Stucco House Problems? Install Stucco the Right Way with Matt Risinger
Even the best homebuilders can encounter issues with water leaking through stucco.
The Build Show’s Matt Risinger shares some of his stucco failures, and how you can avoid the same fate with his proven step-by-step installation method.
What do stucco and your average concrete sidewalk have in common?
Both are cement-based. Both soak up water. And both should generally last a VERY long time.
Obviously, they differ with sidewalks being on the ground, and stucco generally being applied over wood-framed houses – and this is where stucco house problems arise.
Almost every remodel I’ve undertaken where I found serious rot in the wood, you couldn’t tell from looking at the stucco exterior that a huge problem was waiting underneath it.
So, let’s examine some recent stucco failures I’ve seen, and see if we can find a common theme.
A recipe for damaged, wet stucco
First, these pictures are from a 15-year-old wood-framed restaurant with stucco cladding. This was a traditional 3-coat (roughly ¾” thick) stucco with two layers of tar paper on top of 1/2″ plywood sheathing.
There was damage in multiple locations on this project, including some scuppers that leaked behind the stucco. But, the most troubling of the rot I saw on this project was the damage found in the bottom 3’ of the stucco closest to the ground, with no damage above.
As I investigated this failure, I found the irrigation sprinklers were wetting the stucco wall layers and the tar paper weather barrier underneath could not dry out. This constant wetting without drying led to massive failure in the stucco wall construction.
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Proper stucco application techniques go out the window
Let’s look at some more stucco house problems. In this project, I’m replacing some wood windows in this 20-year-old home, and we again found lots of issues in the bottom 3-4 feet of the walls where they meet the foundation.
We also found lots of rot at the base of these window sills where water was getting in past the windows.
Filling the gap in stucco house problems
Stucco can be a beautiful cladding – but because it’s cement-based, it’s porous and soaks up water like a sponge. So, knowing that we can have issues with water, what’s the best path to take with a stucco installation?
An air gap!
If we add a space behind the stucco, keeping it off the building by using an air gap product, it creates both drainage and air flow for much-needed drying.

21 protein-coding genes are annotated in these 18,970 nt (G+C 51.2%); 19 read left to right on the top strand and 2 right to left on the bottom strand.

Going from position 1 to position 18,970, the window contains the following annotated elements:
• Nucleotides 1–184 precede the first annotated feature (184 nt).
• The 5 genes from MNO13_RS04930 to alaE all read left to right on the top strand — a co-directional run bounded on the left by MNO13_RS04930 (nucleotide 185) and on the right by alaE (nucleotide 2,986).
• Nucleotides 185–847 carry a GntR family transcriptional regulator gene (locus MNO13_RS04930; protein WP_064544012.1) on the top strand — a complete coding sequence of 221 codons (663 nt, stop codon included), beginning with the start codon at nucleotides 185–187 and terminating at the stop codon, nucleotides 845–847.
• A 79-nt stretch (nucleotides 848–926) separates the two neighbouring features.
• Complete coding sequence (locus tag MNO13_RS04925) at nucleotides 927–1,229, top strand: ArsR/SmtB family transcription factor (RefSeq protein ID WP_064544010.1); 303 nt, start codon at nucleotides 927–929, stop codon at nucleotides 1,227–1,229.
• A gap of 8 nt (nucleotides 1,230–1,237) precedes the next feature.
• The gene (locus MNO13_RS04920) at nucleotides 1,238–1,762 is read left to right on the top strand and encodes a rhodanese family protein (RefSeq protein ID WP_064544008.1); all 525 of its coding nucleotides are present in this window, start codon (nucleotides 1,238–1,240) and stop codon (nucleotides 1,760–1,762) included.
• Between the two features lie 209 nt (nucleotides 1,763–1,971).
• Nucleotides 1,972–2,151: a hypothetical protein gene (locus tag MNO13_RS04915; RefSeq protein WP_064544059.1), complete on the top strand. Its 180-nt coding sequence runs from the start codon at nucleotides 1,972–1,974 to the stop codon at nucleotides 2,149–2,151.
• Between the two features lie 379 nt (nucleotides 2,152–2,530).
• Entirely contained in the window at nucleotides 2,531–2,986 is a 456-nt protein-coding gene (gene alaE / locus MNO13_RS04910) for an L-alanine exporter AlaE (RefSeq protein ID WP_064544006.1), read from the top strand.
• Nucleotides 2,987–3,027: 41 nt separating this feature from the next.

I really like Dörken’s DELTA®- DRY STUCCO & STONE for this air gap. It’s a dimple mat with a mortar screen that makes this air gap for exterior stucco wall constructions simple to achieve.
This simple change of adding an air gap behind the stucco via a stucco water barrier affords several benefits. This reservoir cladding can now dry both to the front and the back, ensuring your WRB won’t have water sitting against it. And if the house does need to move moisture to the exterior through the WRB, it will be able to do that much easier.
A step-by-step stucco installation method
1. Install a base-wall flashing.
I’ve used a lot of peel & sticks over the years, and Dörken’s DELTA®-FLASHING works great. The Blue Peel & Stick in this picture is the base wall flashing. It will protect that vulnerable joint between foundation and framing from both water and air coming in. (Both are big problems for any wood-framed house.)
2. Install a high- quality water resistive barrier (WRB) and shingle this over the base-wall flashing.
At the base of the wall I install a bug screen (think brillo pad) and roll out Dörken’s DELTA®-DRY STUCCO & STONE. (I’m not showing it here, but you’ll want to ensure you have an air gap at the top of the stucco wall layer, too. This will ensure air flow behind the stucco and out the top. We used the bug screen at the top of the wall with a stucco “L” bead to terminate the stucco about ½” down from the soffit.)
3. Install a wire lath as normal, but with ½” longer staples. Install scratch coat of stucco directly onto the mortar screen of the DELTA® -DRY STUCCO & STONE.
The first coat of traditional stucco is called the ‘scratch coat’. This coat tooths into the lath and holds it onto the building. You can see here that the fabric on the DELTA® -DRY STUCCO & STONE prevents the stucco from clogging the pores of the drainage mat.
Take a look:
The finished house is beautiful and you can’t tell that the stucco has a ½” air gap behind it. I truly believe this is a best practice for any successful stucco install, in any climate. This simple product, with its air gap, is a game changer for stucco and building durability.
This home was designed by Nick Deaver, AIA and built by Risinger & Co., and the stucco is an integral color (meaning no paint) by LaHabra. But most importantly, the air gap behind the stucco will ensure a couple generations of durability, easily!